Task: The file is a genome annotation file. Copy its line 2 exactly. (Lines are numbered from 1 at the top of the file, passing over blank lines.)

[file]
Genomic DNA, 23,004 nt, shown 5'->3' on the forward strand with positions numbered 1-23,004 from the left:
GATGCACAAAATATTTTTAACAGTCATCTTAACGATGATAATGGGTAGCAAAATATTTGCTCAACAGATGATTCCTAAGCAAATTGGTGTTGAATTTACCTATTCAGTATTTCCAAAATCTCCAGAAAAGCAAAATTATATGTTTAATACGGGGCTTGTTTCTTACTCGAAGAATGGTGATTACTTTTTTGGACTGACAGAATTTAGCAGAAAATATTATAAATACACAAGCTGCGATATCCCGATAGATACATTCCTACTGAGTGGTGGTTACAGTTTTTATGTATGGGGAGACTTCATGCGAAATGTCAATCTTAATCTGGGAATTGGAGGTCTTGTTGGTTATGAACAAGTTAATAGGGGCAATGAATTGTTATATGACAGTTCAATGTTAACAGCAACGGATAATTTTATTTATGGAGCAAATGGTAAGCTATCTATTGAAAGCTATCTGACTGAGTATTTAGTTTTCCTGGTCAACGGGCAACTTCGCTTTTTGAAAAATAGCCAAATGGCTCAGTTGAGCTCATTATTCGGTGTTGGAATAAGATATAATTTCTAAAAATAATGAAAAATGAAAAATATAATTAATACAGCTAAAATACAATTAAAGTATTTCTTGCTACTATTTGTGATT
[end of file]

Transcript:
GATGCACAAAATATTTTTAACAGTCATCTTAACGATGATAATGGGTAGCAAAATATTTGCTCAACAGATGATTCCTAAGCAAATTGGTGTTGAATTTACCTATTCAGTATTTCCAAAATCTCCAGAAAAGCAAAATTATATGTTTAATACGGGGCTTGTTTCTTACTCGAAGAATGGTGATTACTTTTTTGGACTGACAGAATTTAGCAGAAAATATTATAAATACACAAGCTGCGATATCCCGATAGATACATTCCTACTGAGTGGTGGTTACAGTTTTTATGTATGGGGAGACTTCATGCGAAATGTCAATCTTAATCTGGGAATTGGAGGTCTTGTTGGTTATGAACAAGTTAATAGGGGCAATGAATTGTTATATGACAGTTCAATGTTAACAGCAACGGATAATTTTATTTATGGAGCAAATGGTAAGCTATCTATTGAAAGCTATCTGACTGAGTATTTAGTTTTCCTGGTCAACGGGCAACTTCGCTTTTTGAAAAATAGCCAAATGGCTCAGTTGAGCTCATTATTCGGTGTTGGAATAAGATATAATTTCTAAAAATAATGAAAAATGAAAAATATAATTAATACAGCTAAAATACAATTAAAGTATTTCTTGCTACTATTTGTGATT